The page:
A point to make about recessions is that sports, generally speaking, usually don’t suffer business losses during them (baseball during the 30’s and sports in general booming during the last recession we had). I would expect MLS to be fine (fine being a relative term during such an economic period) during a prologned downturn as long as they keep their ticket prices cheap. One would expect the NBA, NHL, and NFL to be hurt more by a longterm recession than other sports leagues because their ticket prices are already considered prohibitively expensive.

    After digging around a bit it seems like research is a bit mixed on the subject. Really no one is sure how a recession would hit sports today considering how much the sports economic world has changed since the last serious recession. If you want you can check out the following link that discusses baseball and recessions of the past. Worth a look.

  6. I agree with geekosaur.

    Especially from a foreigner’s POV, when my friends learned how many sports I actually played in High School in one year, they couldn’t believe it.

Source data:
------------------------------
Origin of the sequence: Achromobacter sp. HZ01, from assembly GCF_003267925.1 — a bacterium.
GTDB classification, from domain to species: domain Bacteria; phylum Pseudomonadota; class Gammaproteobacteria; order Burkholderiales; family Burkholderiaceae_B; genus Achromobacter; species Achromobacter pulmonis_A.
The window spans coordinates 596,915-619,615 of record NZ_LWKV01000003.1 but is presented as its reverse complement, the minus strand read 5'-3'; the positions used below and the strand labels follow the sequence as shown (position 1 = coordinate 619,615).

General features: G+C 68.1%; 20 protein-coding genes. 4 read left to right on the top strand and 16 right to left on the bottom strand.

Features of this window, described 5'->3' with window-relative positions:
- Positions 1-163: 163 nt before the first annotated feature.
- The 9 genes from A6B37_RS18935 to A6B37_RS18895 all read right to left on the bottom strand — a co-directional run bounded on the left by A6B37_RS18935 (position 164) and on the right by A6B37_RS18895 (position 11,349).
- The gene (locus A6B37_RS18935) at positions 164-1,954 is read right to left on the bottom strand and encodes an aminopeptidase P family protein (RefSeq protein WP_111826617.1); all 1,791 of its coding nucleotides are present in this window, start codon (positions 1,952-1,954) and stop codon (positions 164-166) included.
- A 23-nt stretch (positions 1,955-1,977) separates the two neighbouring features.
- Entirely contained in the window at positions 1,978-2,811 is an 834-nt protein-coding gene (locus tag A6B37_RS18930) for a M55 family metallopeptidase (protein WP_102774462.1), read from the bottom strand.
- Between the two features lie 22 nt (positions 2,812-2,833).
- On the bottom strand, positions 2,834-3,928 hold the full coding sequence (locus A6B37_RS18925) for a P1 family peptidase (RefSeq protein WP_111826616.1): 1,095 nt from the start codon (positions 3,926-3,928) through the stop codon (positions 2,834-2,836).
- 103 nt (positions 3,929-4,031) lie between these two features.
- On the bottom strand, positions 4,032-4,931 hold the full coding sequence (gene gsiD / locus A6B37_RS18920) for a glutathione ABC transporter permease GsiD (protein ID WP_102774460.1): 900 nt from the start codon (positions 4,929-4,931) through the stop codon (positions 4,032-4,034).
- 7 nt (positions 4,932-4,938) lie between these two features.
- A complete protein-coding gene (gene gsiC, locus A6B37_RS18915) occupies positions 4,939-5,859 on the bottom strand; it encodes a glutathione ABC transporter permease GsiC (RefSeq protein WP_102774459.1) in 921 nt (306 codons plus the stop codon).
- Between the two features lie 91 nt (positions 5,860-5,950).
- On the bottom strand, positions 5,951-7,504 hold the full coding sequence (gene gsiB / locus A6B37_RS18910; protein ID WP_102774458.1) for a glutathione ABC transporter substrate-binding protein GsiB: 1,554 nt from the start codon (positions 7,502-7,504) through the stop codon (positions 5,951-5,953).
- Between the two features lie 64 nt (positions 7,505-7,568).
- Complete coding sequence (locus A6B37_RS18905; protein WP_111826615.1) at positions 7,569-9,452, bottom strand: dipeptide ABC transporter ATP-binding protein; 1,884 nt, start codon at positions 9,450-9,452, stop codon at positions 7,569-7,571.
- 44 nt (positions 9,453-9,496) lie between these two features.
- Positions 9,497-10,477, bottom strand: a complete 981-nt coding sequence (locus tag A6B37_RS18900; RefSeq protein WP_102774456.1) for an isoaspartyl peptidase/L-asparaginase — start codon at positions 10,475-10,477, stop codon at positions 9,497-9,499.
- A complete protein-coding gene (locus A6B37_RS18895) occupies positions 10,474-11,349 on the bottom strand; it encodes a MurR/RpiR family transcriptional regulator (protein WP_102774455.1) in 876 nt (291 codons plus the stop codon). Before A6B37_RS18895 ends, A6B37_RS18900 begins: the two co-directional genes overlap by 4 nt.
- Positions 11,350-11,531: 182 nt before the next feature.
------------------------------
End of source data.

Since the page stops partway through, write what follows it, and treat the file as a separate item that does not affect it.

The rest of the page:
The American sports landscape has SO many different sports that people simply tend to pick and choose their favorites. It’s completely normal though.

    I mean I HATE the NBA with an undying passion, but love College Basketball (also throw the College sports into the mix here. I mean college sports are essentially non-existent in European countries)

  7. Fair points, gregg. I look forward to reading that bizofbaseball piece.

    And, ryan, I’m the same with basketball…don’t know why that is.

  8. As long as American athletes run off to top tier leagues MLS will never do anything. Truth be told, most footyfans I run into care to watch English teams before they’d rather think of watching an MLS teams.
    That being said, if there’s no incentive for our players to stay here or for their players to come here the MLS can’t compete; especially with ESPN becoming more interested in euro-football as well as Fox.